31. shall restore seven-fold]— Theft, by the Jewish law, was punished by making restitution; (Exod. xxii. 1–4;) and if the offender was unable to make such restitution, he was ordered to be sold for a slave.—(Levit. xxv. 39.) It has been maintained that theft, instigated by extreme want, and committed to appease the calls of hunger, is justified by necessity; (Grotius, de Jure Bel. et Pacis, l. ii. c. 2, $6; Puffendorf, de Jure Nat. et Gent. I. ii. c. 6, § 5;) but others consider this doctrine unwarrantable and subversive of the security of property.—(Blackstone's Commentaries, 1. iv. c. 2, § 4.) Such an excuse for theft, in this country at least, is wholly inadmissible, as the Constitution has established a legal provision for the poor, and none need ever be reduced to the necessity of stealing to support nature. Such likewise appears to have been the case under the Mosaic dispensation.—(Deut. xxiv. 19–22, xiv. 28, 29, xv. 7; Levit. xxv. 35; Deut. xv. 11.) He who reflects upon these laws, which, for the sake of brevity, I have only referred to, will see that it was scarcely, if at all, possible to be reduced to such a state of indigence as to be compelled to steal to support life; Moses, therefore, made no ordinance for such a case. Michælis thinks, that a theft committed from pure hunger would have been overlooked; (Commentaries, Art. 284;) but it is more probable, as no exception is made in the Mosaic law for such a case, that, should it be supposed ever to occur, it would have been subjected to the usual punishment.—(See Selden, de Jure Nat. et Gent. 1. vi. c. 6.) The passage of Proverbs under consideration is not a case in point, as Puffendorf and Michælis observe, (ut supra citati,) for the second hemistich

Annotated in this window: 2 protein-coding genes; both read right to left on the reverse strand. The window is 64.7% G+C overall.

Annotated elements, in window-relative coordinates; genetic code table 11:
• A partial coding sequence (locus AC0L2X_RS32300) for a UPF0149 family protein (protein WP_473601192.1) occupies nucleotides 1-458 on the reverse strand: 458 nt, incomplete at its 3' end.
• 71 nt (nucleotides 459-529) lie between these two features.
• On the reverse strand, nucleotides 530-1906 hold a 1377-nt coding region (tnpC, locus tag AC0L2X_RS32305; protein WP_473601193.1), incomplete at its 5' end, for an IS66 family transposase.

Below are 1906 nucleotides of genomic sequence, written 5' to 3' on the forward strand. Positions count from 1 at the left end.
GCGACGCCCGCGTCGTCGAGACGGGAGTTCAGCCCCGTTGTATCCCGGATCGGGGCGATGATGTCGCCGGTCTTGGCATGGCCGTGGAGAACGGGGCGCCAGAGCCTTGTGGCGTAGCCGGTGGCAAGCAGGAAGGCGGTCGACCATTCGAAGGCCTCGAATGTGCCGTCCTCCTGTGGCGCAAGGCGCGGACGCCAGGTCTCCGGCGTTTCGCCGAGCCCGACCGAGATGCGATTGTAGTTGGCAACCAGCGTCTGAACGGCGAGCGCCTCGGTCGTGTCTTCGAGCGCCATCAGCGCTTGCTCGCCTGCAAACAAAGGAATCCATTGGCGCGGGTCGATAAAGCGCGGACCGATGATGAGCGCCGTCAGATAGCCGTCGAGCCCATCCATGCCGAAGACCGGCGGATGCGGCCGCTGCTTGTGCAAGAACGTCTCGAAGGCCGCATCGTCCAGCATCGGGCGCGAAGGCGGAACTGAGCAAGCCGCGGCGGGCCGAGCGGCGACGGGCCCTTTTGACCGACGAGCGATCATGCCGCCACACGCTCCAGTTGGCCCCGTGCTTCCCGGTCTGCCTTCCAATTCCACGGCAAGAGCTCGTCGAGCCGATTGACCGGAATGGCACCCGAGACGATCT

mentions “ the substance of his house;" he must, therefore, have possessed some property, and could not steal through absolute necessity.
– seven-fold]—Indefinitely, for a full and complete satisfaction and restitution. Geier says, “ hæc vox (Dinyaw) nullibi in sacris ponitur pro numero definito.”
32. destroyeth his own life]-Adultery was a crime punishable with death by the Levitical law.—(Levit. xx. 10.) njwp is rendered by Durell, “ he that embraceth her, or hath commerce with her;" and so Duport (Greek metrical version,) and Reiske (Conjecturæ in loc.) Ezek. xxiii. 3, 8, 21, is appealed to, but it does not make this interpretation satisfactory. The feminine is, as usual, put for the neuter.—Storr, Observat. ad Anal. et Synt. p. 247.
33. Hurt and dishonour, &c.]-So Horace's fine lines, I. i, Sat. 2, 37.
Audire est operæ pretium, procedere recte
34. When jealousy, 8c.)—Durell renders this clause, “ When the rage of a man (or rather, of a husband) is moved by jealousy.” Dathe's is to the same purpose; but Doederlein considers asjp as the preterite of Piel, and renders it, “ quum ira viri incitata est.”